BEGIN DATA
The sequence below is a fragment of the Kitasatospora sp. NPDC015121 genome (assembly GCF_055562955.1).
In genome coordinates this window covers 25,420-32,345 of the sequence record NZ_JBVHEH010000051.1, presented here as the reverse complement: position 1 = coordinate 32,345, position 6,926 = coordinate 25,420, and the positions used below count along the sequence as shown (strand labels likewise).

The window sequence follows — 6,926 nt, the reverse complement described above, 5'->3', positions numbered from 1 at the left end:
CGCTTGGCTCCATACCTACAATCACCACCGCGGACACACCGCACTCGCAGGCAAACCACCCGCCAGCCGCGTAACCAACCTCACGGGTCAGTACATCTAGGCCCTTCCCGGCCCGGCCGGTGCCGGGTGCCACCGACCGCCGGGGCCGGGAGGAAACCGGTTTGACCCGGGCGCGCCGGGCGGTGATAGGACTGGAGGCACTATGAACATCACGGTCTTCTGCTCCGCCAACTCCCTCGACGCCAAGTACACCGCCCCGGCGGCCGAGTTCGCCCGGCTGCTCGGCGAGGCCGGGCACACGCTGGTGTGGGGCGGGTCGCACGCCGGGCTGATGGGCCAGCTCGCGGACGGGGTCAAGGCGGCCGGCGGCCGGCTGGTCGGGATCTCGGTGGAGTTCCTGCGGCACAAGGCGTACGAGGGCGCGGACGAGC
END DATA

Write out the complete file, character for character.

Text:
The sequence below is a fragment of the Kitasatospora sp. NPDC015121 genome (assembly GCF_055562955.1).
In genome coordinates this window covers 25,420-32,345 of the sequence record NZ_JBVHEH010000051.1, presented here as the reverse complement: position 1 = coordinate 32,345, position 6,926 = coordinate 25,420, and the positions used below count along the sequence as shown (strand labels likewise).

The window sequence follows — 6,926 nt, the reverse complement described above, 5'->3', positions numbered from 1 at the left end:
CGCTTGGCTCCATACCTACAATCACCACCGCGGACACACCGCACTCGCAGGCAAACCACCCGCCAGCCGCGTAACCAACCTCACGGGTCAGTACATCTAGGCCCTTCCCGGCCCGGCCGGTGCCGGGTGCCACCGACCGCCGGGGCCGGGAGGAAACCGGTTTGACCCGGGCGCGCCGGGCGGTGATAGGACTGGAGGCACTATGAACATCACGGTCTTCTGCTCCGCCAACTCCCTCGACGCCAAGTACACCGCCCCGGCGGCCGAGTTCGCCCGGCTGCTCGGCGAGGCCGGGCACACGCTGGTGTGGGGCGGGTCGCACGCCGGGCTGATGGGCCAGCTCGCGGACGGGGTCAAGGCGGCCGGCGGCCGGCTGGTCGGGATCTCGGTGGAGTTCCTGCGGCACAAGGCGTACGAGGGCGCGGACGAGC